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Tutu Cider from ancestral lands in Nelson
The average summer temperature in New Zealand ranges
between 20̊C-30̊C, and according to industry experts,
including the Court of Master Sommeliers, serving a red
wine at this temperature robs it of its finesse and flavour. The
antiquated advice of drinking red wine at ‘room temperature’
originates from medieval French drawing rooms that were
closer to a chilly 14̊C-16̊C.
A recent study by Taylors Wines showed 8 out of 10
Australians are drinking their red wine at ‘room temperature’.
While this may seem like normal behaviour, the warm climate
is having a negative impact on the flavour of all red wines, such
as shiraz, pinot noir or cabernet sauvignon.
White wine isn’t exempt from the weather influence either.
While nothing may seem more refreshing than a crisp glass
of sauvignon blanc poured straight from the fridge, chilling a
white wine too cold can mask its flavours and aromas, making
its acid flavours more pronounced. A recent Wine Intelligence
survey commissioned by Taylors Wines, showed 77 per cent
of Australians enjoy a cool glass of white straight from the
fridge, while 21 per cent even serve it directly from the freezer.
If habits are the same across the ditch, it would mean that two
million wine loving Kiwi’s could inadvertently be drinking their
wines at the incorrect temperature too.
Company Director, Export Manager and third generation family
member Justin Taylor says this is a dilemma that affects most
wine drinkers, they just don’t know it yet. “Temperature is vital in
making sure wine is enjoyed at its very best. While our winemakers
take great care to ensure our wine is of utmost quality and value, a
warm climate is not so great for storing and drinking wine,” Justin
said. “It’s an issue that most wine lovers don’t know is having a
massive impact on their enjoyment and appreciation of wine.”
While expensive high-tech wine fridges and thermometers
can be used to control and monitor a wine’s temperature, most
Kiwis don’t have access to this equipment, so Taylors have
found a solution to wine drinker’s temperature troubles with
their latest label innovation.
Now featured on the back of Taylors Estate and Promised
Land ranges is the Optimum Drinking Temperature Sensor
– a temperature sensor which uses thermo-chromatic ink
technology that changes colour depending on the temperature of
the wine. It turns green when the white wine is just right to pour,
and turns fuchsia when red wines are at the perfect temperature.
This is the first time the technology has been used in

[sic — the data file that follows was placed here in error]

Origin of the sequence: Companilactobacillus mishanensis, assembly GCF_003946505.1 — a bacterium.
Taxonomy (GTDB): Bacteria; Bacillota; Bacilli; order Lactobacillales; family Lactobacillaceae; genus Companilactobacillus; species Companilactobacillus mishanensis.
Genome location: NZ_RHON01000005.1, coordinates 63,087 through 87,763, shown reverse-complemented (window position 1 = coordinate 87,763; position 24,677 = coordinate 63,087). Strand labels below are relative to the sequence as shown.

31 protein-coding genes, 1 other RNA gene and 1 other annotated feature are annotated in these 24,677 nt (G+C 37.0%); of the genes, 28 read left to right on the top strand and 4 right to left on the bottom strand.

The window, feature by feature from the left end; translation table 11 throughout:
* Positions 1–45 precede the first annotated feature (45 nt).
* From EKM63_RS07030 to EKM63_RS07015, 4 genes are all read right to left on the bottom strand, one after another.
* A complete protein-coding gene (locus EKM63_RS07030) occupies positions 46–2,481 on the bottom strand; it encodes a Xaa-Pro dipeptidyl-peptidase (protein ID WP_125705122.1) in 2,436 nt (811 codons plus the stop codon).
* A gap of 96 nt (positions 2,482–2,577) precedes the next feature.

educational application, allowing wine drinkers to know when
their wine is at the best temperature to enjoy, depending on the
variety. “Using insights and research into wine drinking habits,
we’re excited to share a simple way for wine consumers to
know when their wines are just right to drink,” Justin said.
Taylors Chief Winemaker Adam Eggins suggests that during the
summer months red wines go into the fridge 30 minutes prior to
serving. This gives the wine time to chill to the optimum drinking
temperature, turning the back label’s small seahorse sensor to a
bold fuchsia. As for whites, Adam suggests pulling them from the
fridge 30 minutes prior to opening and enjoying, as this gives the
wine time to warm up, opening its aromas and unique flavours.
The top of the South’s leading indigenous food
and beverage producer, Kono NZ are proud to
release their very first cider, Tutu Cider. The
mouth wateringly good, single varietal cider
is crafted using the company’s very own Fuji
apples that are sun ripened on their ancestral
lands in Nelson. From the planting of the trees,
to the final bottled cider, the Kono team have
carefully crafted each step of the process, to
provide a cider that offers a fresh crisp fruit
bouquet. “We’ve grown the apples, pressed
them, and brewed and bottled Tutu Cider
all here in Nelson. It’s a craft cider made in
a traditional way using an old secret family
recipe,” says Kono’s Jarrod Robinson.
“Having already garnered an excellent
national and international reputation for our
Tohu and Aronui Wines, we knew that we had the
skill and knowledge to present a unique offering
to a growing segment of the beverage market,”
says Mike Brown, GM Sales & Marketing, Kono
NZ, and that it most definitely is.
The name Tutu was chosen as it is a Maori
colloquial term for being cheeky and mischievous,
and this fits in with Tutu cider being the younger,
sprightlier sibling of the Kono beverage family.
Taylors Wines - experts
in feeling the heat
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